I was married for 18 years and found out that my ex husband molested our 12 year old daughter. He went to prison for 10 years. We have 3 children together and at the time when he went into prison my daughters were 12 and 7 and my son was 3 so he doesn’t remember him at all. Now my son is eight years old and wants my friend to be his dad. I’ve know my friend for about 15 years so my kids have always been around him. I already explained to him that he already has a dad and he cries and tells me he doesn’t want the one he has. My heart breaks for him and I don’t know what to do. All my kids know what happen and why their dad is in prison. He’s not allowed to talk or see them until there 18.

Your advise lacks some basic understanding of a parent who “choses” not to parent. You encourage the remaining parent to say positive things but don’t lie. By putting a positive spin on the other parent “they just were not ready” you excuse abandonment and justify the action.

The child will views this non caring parent as decent and kind when the opposite is usually true. You also advise the custodial parent say “untrue” things that you think are appropriate. How about the real truth. Something along the lines of “many adults are selfish”.

Truth too much for you? You come off as an incompetent bloviating pontificating buffoon.. Stop telling the rest of us what is right I have adult children raised by parents and step parents the real truth always worked it taught the kids what to expect from the other parent and not to be so disappointed when they failed. Your candy coating to make “Daddy” look good shows your issues.

This!!!! My thought exactly! Thank you!

I became a teen mom at 15 by A MAN 10 years older than me. He was a true pedophile only as a lid I didn’t see that until later. My family and culture sees this a norm. Older men with little girls so no one batted an eye. On the contrary, my sexual relationship started with him when I was TURNING 12! It was highly highly abusive. Only I was a kid going through so many changes, being in a new country, new school, no dad myself, my mom lost from one boyfriend to the next, the second of my 6 siblings, my sister being so immature so I had to raise them all, cook, clean, school , groceries… so that being “his woman” felt part of how things should be in my child head. Fast foward I grew up and he lost intrest in me, started relationships with other little girls and THATS when I noticed the problem that everyone seemed to be so comfortable with. When I got pregnant it was pinned on me, soley on me. That ***I*** seduced him. My mom forced me to mary him shortly after and falsified his petition to the US. He arrives shortly after a scandal of him and his father molesting his 3 year old neice for 3 years came to light. I knew this to be true as many many times i brought up their inappropriate behavior to the childs mother, grandmother and family but my grandmother and mom would tell him to hold my tongue that i cant certify what i dont know. But i did. You know that feeling in the pit of your stomach… why would 2 adult grown men take a 3, 4 , 5 year old to a SHARED twinxl size BED at night? Taking advantage that her trash mother would leave her alone at night…. Fast foward today thankfully I am married to my best friend. We share 2 children. My son turns 14 today. And my mother who still has a relationship with this man, who my son doesn’t know , calls me to tell me that he had a car accident and was unconscious for 5 days. That he is fine and will be fine but he wants to talk to my son… everyone is pressuring me to allow this with the same mentality of the author of this post but I disagree strongly. He has never been in his life. Being who he is i don’t want that to start now. I would not trust this man KILOMETERS away from my child. I don’t understand how no one gets it… more so make me feel like I’m the problem.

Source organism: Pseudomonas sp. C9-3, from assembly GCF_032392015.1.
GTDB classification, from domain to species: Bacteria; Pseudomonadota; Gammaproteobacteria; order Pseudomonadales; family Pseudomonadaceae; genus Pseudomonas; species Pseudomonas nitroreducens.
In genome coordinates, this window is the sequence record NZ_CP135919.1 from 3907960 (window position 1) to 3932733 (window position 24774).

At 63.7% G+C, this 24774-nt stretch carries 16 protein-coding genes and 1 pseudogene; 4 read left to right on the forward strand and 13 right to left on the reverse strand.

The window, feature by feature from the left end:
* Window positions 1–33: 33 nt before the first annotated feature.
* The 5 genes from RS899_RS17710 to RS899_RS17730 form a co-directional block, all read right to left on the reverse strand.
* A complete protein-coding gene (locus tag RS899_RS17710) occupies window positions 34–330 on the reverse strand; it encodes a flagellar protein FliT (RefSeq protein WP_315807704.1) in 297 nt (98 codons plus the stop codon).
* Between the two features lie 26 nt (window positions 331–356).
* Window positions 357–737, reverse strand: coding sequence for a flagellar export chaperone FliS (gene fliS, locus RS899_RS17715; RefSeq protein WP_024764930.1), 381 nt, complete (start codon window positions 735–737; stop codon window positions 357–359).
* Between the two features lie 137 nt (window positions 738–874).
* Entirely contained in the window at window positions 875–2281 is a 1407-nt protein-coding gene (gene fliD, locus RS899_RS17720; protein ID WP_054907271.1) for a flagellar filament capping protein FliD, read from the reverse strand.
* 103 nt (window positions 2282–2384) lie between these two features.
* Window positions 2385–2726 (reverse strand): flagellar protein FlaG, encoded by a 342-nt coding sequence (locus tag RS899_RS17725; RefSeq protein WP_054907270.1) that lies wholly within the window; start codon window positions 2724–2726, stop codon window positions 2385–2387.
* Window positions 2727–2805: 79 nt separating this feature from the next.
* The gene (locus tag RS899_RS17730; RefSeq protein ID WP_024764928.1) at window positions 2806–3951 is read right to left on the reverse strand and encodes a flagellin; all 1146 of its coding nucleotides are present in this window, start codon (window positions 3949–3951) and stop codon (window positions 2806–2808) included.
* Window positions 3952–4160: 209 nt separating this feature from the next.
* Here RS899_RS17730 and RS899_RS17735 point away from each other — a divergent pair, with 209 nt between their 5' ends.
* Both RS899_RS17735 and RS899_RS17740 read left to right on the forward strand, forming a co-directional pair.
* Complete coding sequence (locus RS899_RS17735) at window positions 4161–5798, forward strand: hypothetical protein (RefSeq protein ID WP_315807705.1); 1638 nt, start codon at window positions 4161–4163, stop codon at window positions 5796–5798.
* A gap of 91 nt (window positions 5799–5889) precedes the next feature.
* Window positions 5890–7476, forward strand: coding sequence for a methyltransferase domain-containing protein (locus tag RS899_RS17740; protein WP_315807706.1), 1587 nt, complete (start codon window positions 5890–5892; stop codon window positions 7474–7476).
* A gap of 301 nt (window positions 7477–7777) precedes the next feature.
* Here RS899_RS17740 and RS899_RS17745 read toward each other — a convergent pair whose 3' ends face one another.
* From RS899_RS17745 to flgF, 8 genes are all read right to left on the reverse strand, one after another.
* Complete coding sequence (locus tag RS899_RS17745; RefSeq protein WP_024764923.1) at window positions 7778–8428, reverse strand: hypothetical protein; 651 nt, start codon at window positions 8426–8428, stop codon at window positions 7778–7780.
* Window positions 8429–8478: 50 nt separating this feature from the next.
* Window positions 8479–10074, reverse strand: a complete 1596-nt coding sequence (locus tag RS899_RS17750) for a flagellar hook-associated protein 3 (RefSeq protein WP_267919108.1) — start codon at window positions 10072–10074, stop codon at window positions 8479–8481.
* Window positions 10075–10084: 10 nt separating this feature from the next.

I was married toy first 5 children’s dad for 17 years. He was my first everything. About 12 years in he got really abusive, in every way first to me and then the children. About a year or two before we split I didn’t know he was using hard drugs. I suspected he was but when I asked him he got really angry. So I just avoided him as much as I could. The kids did the same. We lived walking on egg shells all the time. The abuse got worse. And one day I discovered he had been stealing from my grandmother that I was the poa for. He was the secondary poa. I couldn’t stop him. I lost everything but my children over it. And we divorced. He then went on a binge for about 2 years, drugs,running from the cops it was terrible. And we lived in the area this was happening. My kids to this day are judged because of their father. I even went to prison over the theft because he wouldn’t admit that it was him and not me. I was away from my kids for 9 months. It was terrible. I was lucky to have people there for me until I got out. After a few years of no child support no contact with the kids except for negative the state took his rights. I didn’t even know until they had me file for support. It’s not that I don’t want them to have a father. It broke my heart when my 5 year old son asked why he can’t have a daddy. My response was that sometimes people aren’t in a spot to be a good parent so it’s best that they aren’t around. Which he seemed to accept. But every day I feel like a failure that I’m never enough, there are 6 of them and one of me and it never fails I can’t spread out the attention how I wish I could. How someone could chose drugs and themselves over their children I will never understand. I am blessed that I have them and I wouldn’t change it for the world but it is hard. So very hard alone. I wish I could give them more, everything they deserve but I can only do so much. And they say that it’s the mom’s making it like the dad’s were so bad, that’s not always true. I never even told the courts or dhhs how bad it really was. I didn’t want him in more trouble, I even tried getting along after he was released from prison. But he just can’t get along and started harassing the older kids on social media. So at this point I have just blocked him and my latest babies father who was also an addict ( which is funny since I have never been a user lolaybe I’m addicted to addicts ) the kids are still dealing with the after effects how many years later but have gotten so much better. But they will always wonder why their dad couldn’t be a real dad. And after a couple failed attempts at dating I think that some of us just are ment to be alone. 6 kids and almost 40 isn’t too appealing to most men. So single ladies with or without a man you can do it. Some days it’s hard and you just want to cry but just remember that your kids will always remember that you were there and you did your best even on the hard days and they will always think of you as their super hero even when they are being little shits. Lol stay strong

The father of my babies went to work overseas.
He is emotionally abuse me. Aswell as bad mouthing my parents, who was only good for him
Then he keeps telling me that I must take the children and go. He does not want to be apart of our lives anymore.
I must also take him off the birth certificate as he is not the father.
He made me move and now say he will not pay the rent or give any money for the care of the children.

1. What do i do?
2. How do i tell my 15 month old baby his dad do not want him.

Whoever writes these beit favoring mom or dad is in my opinion just making it worse . Every situation is different and can be downright diabolical and not even subject to a lame statistic . This is t the NBA or .lb’s the lives of kids and what one parent says to a child is not always the right for a similar situation. We are not robots were hunan.s with individual.feelings..

This advice is so misguided. Shame on you for shaming this mother into lying about the selfish man. I am so tired of having to baby men into getting them to account for their responsibilities. Nobody babied me and I stepped up. I could really give af what the stereotypes are… men don’t leave because they’re deemed the “second parent”, men leave because they want to.

I appreciate the advice here but I am finding it increseigly difficult to find help myself as it’s all too complicated, abused 15 years tried to prove contact detrimental to children then 2 years ago awarded contact twice a week unsupervised fortunately he hardly showed, now after thousands of pounds and nobody listening to the threat I said he posed or the boundless evidence that wasn’t good enough, he has been arrested for rape 3 counts of sexual assalt and being a pedophile how on earth do I explain to a 4 year old daddy can’t see you because he’s in jail and may have touched up both your half sisters, honestly isn’t going to work here